Coming to Evernight Teen January 24th!
LETTING GO by Bridie Hall
Isabelle is left stranded at the airport, and her only chance of getting home is with her boyfriend’s older brother, Harper. When this good girl and bad boy set off towards home, it turns out that maybe she’s not such a good girl after all. And even bad boys have reasons for their bad behavior.
The road trip is full of shocking revelations and unexpected emotions, bringing the two of them closer than Isabelle ever thought possible. Maybe too close.
“I just want to get it over with. One hour, you said?” she asked breathlessly, trying to hide her nervousness.
He grinned. “You’ll ask for more, trust me.” He took off his jacket, so he was now in his short-sleeved t-shirt.
From a drawer in the cupboard to the left, he took out two black aprons with thin white stripes, handing one to her. She watched him put on his, admiring how good he looked in it. The apron suited him. She hadn’t expected that. He had boasted about being a good cook, but she didn’t take him seriously, not really, and she didn’t expect him to look so at home in a kitchen. Especially not a kitchen like this.
“What?” he asked when he noticed her stare.
“Are you and Missy …?”
“Huh? No. We’re friends, that’s all.”
“That’s a relief,” she blurted. When he raised his eyebrows, she blushed. “I mean, you two earlier …” She pointed towards the entrance and made a gagging gesture. When his astonished eyes refused to leave her face, she busied herself with her apron.
“Are you sure you’re not jealous?” he called after her. She marched into the kitchen as if she knew what she was doing there.
“Not even a bit?”
“I have a boyfriend, remember? You might know him? His name’s Jamie?”
“A tiny tiny tiny bit?” He followed her.
She turned to him. She couldn’t help but grin at his pleading expression. She liked how he was seeking her attention. It felt good. In a bad sort of way.
“I knew it,” he said, but she ignored him.
“Now what?” She looked around at the vastness of the place. “This looks scary.”
“I’ll tell you what this looks like—it looks sexy.” When she raised her eyebrows at him, he said, “I meant you in an apron.”
“Stop it, Harper.”
“What do you want to do?”
“I thought we would cook,” she said, confused, and jumped up to sit on one of the stainless steel counters.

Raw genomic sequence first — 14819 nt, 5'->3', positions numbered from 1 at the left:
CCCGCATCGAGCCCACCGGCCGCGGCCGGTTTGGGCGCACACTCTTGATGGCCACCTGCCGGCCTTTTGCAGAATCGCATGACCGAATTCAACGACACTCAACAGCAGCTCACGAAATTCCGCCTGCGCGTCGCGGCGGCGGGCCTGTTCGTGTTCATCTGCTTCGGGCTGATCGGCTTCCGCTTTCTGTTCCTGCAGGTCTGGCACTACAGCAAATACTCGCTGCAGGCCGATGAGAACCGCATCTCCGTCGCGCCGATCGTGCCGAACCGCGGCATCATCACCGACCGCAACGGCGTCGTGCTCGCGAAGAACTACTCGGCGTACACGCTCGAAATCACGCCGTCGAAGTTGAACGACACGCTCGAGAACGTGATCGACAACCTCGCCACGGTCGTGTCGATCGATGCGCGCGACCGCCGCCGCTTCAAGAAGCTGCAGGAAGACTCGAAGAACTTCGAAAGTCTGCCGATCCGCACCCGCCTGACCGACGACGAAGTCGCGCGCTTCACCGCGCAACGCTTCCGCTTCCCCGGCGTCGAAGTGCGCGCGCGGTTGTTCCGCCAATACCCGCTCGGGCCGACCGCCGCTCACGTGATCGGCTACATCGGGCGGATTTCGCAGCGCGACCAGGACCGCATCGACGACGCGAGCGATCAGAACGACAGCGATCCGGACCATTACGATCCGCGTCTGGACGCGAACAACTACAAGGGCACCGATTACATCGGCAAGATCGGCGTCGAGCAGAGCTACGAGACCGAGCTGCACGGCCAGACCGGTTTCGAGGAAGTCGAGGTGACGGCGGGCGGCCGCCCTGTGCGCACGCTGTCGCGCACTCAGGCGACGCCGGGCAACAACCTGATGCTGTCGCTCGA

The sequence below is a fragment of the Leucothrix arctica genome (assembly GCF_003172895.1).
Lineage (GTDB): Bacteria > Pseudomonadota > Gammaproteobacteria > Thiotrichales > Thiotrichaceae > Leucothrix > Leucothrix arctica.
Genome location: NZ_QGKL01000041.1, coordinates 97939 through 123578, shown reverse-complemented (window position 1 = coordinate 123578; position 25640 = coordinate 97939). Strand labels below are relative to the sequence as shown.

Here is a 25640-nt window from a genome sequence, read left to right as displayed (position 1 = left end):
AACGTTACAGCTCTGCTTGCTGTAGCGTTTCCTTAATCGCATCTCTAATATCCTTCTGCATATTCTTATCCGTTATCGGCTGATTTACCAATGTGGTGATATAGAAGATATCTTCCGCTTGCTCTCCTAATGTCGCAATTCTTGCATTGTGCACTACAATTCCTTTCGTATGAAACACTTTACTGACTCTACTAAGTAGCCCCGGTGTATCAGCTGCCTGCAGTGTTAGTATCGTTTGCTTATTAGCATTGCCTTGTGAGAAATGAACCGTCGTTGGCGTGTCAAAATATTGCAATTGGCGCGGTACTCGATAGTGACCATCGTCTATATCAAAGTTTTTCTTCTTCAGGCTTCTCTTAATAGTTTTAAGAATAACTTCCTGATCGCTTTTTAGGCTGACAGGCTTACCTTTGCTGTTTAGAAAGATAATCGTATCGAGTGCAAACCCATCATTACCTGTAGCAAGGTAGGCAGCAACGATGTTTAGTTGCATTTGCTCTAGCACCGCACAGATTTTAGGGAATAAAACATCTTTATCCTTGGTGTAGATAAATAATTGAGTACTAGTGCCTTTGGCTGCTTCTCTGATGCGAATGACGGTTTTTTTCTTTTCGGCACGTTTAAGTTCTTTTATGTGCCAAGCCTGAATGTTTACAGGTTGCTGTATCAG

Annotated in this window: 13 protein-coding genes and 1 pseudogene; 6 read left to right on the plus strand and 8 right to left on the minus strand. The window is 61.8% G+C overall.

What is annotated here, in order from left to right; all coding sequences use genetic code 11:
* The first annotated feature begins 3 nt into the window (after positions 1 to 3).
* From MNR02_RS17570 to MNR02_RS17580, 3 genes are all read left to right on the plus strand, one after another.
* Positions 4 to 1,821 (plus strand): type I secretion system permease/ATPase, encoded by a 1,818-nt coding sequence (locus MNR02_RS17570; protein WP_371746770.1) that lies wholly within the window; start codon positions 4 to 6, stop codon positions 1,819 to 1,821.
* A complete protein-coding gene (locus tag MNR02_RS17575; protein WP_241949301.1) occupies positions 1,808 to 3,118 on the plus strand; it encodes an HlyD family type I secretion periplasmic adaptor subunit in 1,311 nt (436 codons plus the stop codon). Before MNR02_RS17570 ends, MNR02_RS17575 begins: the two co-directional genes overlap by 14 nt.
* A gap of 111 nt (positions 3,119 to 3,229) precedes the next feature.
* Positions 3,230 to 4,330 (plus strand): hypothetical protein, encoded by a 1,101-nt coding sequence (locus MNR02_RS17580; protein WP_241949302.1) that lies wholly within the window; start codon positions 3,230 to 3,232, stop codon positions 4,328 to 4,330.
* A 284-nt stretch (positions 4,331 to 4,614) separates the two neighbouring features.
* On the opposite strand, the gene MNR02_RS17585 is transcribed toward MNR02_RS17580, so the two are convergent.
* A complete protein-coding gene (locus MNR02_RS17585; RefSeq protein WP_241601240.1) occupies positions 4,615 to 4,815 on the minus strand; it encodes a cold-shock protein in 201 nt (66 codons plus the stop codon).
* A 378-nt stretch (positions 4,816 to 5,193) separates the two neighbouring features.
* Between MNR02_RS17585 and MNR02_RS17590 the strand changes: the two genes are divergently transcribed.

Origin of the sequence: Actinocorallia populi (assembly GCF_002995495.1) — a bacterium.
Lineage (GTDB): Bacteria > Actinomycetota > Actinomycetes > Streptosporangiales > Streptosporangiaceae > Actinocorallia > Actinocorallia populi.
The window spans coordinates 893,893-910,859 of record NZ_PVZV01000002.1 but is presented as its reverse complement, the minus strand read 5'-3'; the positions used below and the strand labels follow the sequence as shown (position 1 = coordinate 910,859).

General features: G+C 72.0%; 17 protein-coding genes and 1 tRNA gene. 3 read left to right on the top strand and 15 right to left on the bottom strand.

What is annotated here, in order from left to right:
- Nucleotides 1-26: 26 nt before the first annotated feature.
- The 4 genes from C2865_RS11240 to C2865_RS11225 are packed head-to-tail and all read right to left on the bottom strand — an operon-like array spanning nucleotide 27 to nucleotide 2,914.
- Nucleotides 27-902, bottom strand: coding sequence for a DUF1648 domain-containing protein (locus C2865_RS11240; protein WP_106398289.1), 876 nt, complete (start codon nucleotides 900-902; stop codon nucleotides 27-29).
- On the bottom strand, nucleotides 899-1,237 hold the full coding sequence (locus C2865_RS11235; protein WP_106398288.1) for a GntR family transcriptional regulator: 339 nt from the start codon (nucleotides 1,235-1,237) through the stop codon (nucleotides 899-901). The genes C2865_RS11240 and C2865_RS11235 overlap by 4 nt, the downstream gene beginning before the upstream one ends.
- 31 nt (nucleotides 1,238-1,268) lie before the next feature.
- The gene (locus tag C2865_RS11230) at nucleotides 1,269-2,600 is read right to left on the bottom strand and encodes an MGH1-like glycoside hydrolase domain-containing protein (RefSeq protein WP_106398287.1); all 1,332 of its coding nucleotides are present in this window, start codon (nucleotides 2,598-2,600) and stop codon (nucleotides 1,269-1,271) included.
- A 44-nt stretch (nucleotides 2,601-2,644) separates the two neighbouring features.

“Get off,” he said.
“Wha—” She didn’t manage to finish as he grabbed her hand and pulled her off. “What was that about?”
“Never sit on the counters. This is a kitchen, not your bedroom.”
His statement struck her as hilarious. For a second, she couldn’t believe she’d heard right. He brought her here to teach her how to not worry about being proper and all.
She could see his shock when she suddenly laughed. She couldn’t stop. It was too funny, but she managed to mumble in between fits of laughter, “Prude.”
She stumbled back into a cupboard, leaning on it for support, still laughing.
“Cut it out,” Harper said next to her, but she could hear he was on the brink of laughing too.
“You gotta … admit … it’s hilarious,” she squealed, trying hopelessly to get some air.
“It’s not,” he said. When she stumbled again, he caught her. He was now laughing too, and they supported each other like two drunks. They were a heap of laughter. Isabelle had tears streaming down her cheeks and even when she managed to control the laugh, she still hiccupped with mirth every now and then.
“I thought I told you to stop,” Harper said, wiping her cheeks and clearing his throat.
When his warm fingers touched her red cheeks, Isabelle sobered. “I think your purpose here was achieved. I hadn’t laughed like that in ages,” she said and stepped away.
He let his hands that held her seconds ago fall to his sides.
“It felt good,” he said, subdued. “But we’re nowhere near done. Get a bowl and search for vanilla beans; we’ll be making panna cotta.”
“What’s that?” Her ignorant question stopped him dead in his tracks.
“You don’t … Never mind. You’ll see.”
“Why aren’t we making peas and cheese tart since you already offered to make it?”
He turned and walked back to her. “That’s for another time. We don’t want to get nostalgic and sad now.”
“I wouldn’t …”
“You’re underestimating the power of food,” he said, cutting her off, and then added, “We’ll make something sexy, instead.”
“Food isn’t sexy, no matter what this panotta is,” she countered.
“Panna cotta, Isabelle. Panna cotta.” He rolled his eyes at her, and she wasn’t sure whether it was because she didn’t know what panna cotta was, or because she thought food couldn’t be sexy.
Halfway towards the door with a ‘Storeroom’ sign on it, he turned, grinned, and said, “I never thought prudes could be sexy.” His dreamy eyes travelled the length of her body and stopped on her face. “But look at you …”
When he returned with two articles in his hands, she was still standing in the same spot. She hadn’t yet recovered.
“We’re strapped for time, so we’ll improvise,” he said.
Improvisation sounded bad, was Isabelle’s first coherent thought in the last five minutes. Really bad.
“Put two teaspoons of this—it’s gelatin—” he handed her the larger container “—into a small bowl and add four spoons of cold water.”
She held the container gingerly, following Harper’s moves around the kitchen with her eyes instead of doing what he’d asked. She had no idea what gelatin was.
“What?” He stopped in his tracks when he noticed she didn’t budge from her spot.
“Bowl?” she peeped.
“In that cupboard.” He pointed. He looked all business now. Relaxed, but focused. Isabelle couldn’t help but admire him. It was as if he had washed his sarcasm off of him as he washed his hands in the sink before he went to work. He seemed like he was enjoying this, like he felt at home in the kitchen. He looked sexy in his jeans, the black apron, his hair mussed and his defined biceps showing under his short sleeves.
She shivered, placing the container on the countertop. “I need to make a phone call,” she muttered.